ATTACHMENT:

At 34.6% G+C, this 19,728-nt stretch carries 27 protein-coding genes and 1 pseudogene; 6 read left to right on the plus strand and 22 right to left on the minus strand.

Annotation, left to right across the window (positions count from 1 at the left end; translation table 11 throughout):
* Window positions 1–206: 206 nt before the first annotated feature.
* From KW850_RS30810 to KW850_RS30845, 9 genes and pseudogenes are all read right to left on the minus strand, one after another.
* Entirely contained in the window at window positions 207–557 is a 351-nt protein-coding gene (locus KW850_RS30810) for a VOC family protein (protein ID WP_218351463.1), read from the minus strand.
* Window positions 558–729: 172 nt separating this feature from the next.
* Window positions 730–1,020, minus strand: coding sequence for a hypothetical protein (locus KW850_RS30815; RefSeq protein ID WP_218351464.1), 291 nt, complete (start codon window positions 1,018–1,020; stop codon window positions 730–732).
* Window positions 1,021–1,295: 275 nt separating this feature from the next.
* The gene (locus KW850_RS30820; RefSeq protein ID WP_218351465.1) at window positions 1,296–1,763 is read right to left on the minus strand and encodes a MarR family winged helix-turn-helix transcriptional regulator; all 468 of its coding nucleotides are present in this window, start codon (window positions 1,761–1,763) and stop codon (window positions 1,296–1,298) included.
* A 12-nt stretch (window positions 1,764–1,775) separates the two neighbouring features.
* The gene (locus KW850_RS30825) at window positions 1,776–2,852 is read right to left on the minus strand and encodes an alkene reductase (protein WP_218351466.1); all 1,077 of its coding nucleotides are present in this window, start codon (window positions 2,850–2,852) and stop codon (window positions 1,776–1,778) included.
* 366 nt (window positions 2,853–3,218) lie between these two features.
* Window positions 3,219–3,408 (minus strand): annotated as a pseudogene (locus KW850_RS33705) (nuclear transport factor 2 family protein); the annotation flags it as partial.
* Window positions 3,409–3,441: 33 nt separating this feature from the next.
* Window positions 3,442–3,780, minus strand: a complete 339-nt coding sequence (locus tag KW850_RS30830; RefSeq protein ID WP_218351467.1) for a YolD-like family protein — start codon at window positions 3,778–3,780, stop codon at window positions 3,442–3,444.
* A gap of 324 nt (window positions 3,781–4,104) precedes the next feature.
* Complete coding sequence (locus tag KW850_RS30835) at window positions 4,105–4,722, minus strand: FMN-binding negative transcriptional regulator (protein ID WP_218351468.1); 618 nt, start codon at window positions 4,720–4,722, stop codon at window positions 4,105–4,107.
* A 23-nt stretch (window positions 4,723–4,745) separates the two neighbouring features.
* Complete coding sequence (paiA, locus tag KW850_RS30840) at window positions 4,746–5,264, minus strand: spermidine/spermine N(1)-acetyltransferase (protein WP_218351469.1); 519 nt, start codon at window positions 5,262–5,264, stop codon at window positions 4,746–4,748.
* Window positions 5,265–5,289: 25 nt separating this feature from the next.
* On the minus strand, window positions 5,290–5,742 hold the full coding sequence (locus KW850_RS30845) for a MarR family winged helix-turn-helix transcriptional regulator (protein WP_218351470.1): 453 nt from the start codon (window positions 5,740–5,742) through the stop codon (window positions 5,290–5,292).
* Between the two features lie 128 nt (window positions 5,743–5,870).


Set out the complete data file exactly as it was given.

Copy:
At 34.6% G+C, this 19,728-nt stretch carries 27 protein-coding genes and 1 pseudogene; 6 read left to right on the plus strand and 22 right to left on the minus strand.

Annotation, left to right across the window (positions count from 1 at the left end; translation table 11 throughout):
* Window positions 1–206: 206 nt before the first annotated feature.
* From KW850_RS30810 to KW850_RS30845, 9 genes and pseudogenes are all read right to left on the minus strand, one after another.
* Entirely contained in the window at window positions 207–557 is a 351-nt protein-coding gene (locus KW850_RS30810) for a VOC family protein (protein ID WP_218351463.1), read from the minus strand.
* Window positions 558–729: 172 nt separating this feature from the next.
* Window positions 730–1,020, minus strand: coding sequence for a hypothetical protein (locus KW850_RS30815; RefSeq protein ID WP_218351464.1), 291 nt, complete (start codon window positions 1,018–1,020; stop codon window positions 730–732).
* Window positions 1,021–1,295: 275 nt separating this feature from the next.
* The gene (locus KW850_RS30820; RefSeq protein ID WP_218351465.1) at window positions 1,296–1,763 is read right to left on the minus strand and encodes a MarR family winged helix-turn-helix transcriptional regulator; all 468 of its coding nucleotides are present in this window, start codon (window positions 1,761–1,763) and stop codon (window positions 1,296–1,298) included.
* A 12-nt stretch (window positions 1,764–1,775) separates the two neighbouring features.
* The gene (locus KW850_RS30825) at window positions 1,776–2,852 is read right to left on the minus strand and encodes an alkene reductase (protein WP_218351466.1); all 1,077 of its coding nucleotides are present in this window, start codon (window positions 2,850–2,852) and stop codon (window positions 1,776–1,778) included.
* 366 nt (window positions 2,853–3,218) lie between these two features.
* Window positions 3,219–3,408 (minus strand): annotated as a pseudogene (locus KW850_RS33705) (nuclear transport factor 2 family protein); the annotation flags it as partial.
* Window positions 3,409–3,441: 33 nt separating this feature from the next.
* Window positions 3,442–3,780, minus strand: a complete 339-nt coding sequence (locus tag KW850_RS30830; RefSeq protein ID WP_218351467.1) for a YolD-like family protein — start codon at window positions 3,778–3,780, stop codon at window positions 3,442–3,444.
* A gap of 324 nt (window positions 3,781–4,104) precedes the next feature.
* Complete coding sequence (locus tag KW850_RS30835) at window positions 4,105–4,722, minus strand: FMN-binding negative transcriptional regulator (protein ID WP_218351468.1); 618 nt, start codon at window positions 4,720–4,722, stop codon at window positions 4,105–4,107.
* A 23-nt stretch (window positions 4,723–4,745) separates the two neighbouring features.
* Complete coding sequence (paiA, locus tag KW850_RS30840) at window positions 4,746–5,264, minus strand: spermidine/spermine N(1)-acetyltransferase (protein WP_218351469.1); 519 nt, start codon at window positions 5,262–5,264, stop codon at window positions 4,746–4,748.
* Window positions 5,265–5,289: 25 nt separating this feature from the next.
* On the minus strand, window positions 5,290–5,742 hold the full coding sequence (locus KW850_RS30845) for a MarR family winged helix-turn-helix transcriptional regulator (protein WP_218351470.1): 453 nt from the start codon (window positions 5,740–5,742) through the stop codon (window positions 5,290–5,292).
* Between the two features lie 128 nt (window positions 5,743–5,870).